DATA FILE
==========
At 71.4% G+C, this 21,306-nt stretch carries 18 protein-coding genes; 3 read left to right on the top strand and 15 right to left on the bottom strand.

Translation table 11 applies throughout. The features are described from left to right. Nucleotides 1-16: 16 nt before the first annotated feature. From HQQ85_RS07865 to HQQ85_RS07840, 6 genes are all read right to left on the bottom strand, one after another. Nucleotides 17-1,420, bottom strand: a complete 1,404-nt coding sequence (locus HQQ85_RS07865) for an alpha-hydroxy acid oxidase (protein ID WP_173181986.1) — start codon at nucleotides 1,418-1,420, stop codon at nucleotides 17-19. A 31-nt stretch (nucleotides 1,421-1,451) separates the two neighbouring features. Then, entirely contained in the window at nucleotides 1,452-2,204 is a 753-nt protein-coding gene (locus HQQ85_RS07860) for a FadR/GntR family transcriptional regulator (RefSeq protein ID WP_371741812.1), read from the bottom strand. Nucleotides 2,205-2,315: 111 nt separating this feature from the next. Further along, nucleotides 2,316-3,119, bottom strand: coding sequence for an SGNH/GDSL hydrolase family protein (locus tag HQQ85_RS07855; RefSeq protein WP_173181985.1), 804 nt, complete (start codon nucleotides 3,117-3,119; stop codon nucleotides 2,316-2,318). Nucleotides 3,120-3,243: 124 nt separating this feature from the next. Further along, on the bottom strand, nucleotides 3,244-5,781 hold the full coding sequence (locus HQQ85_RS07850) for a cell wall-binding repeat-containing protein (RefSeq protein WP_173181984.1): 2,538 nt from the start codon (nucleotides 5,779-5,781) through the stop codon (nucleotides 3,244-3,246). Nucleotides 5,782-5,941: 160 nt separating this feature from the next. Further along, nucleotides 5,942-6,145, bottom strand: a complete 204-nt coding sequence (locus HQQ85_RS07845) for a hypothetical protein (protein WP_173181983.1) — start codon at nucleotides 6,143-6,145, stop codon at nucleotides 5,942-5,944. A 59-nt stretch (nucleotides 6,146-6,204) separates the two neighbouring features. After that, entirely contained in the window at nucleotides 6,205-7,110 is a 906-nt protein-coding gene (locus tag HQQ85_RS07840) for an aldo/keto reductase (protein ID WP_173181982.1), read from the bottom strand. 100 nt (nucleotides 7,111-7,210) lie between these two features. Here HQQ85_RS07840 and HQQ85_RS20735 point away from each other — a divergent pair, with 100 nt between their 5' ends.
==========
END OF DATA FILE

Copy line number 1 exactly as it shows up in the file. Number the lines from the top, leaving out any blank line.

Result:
At 71.4% G+C, this 21,306-nt stretch carries 18 protein-coding genes; 3 read left to right on the top strand and 15 right to left on the bottom strand.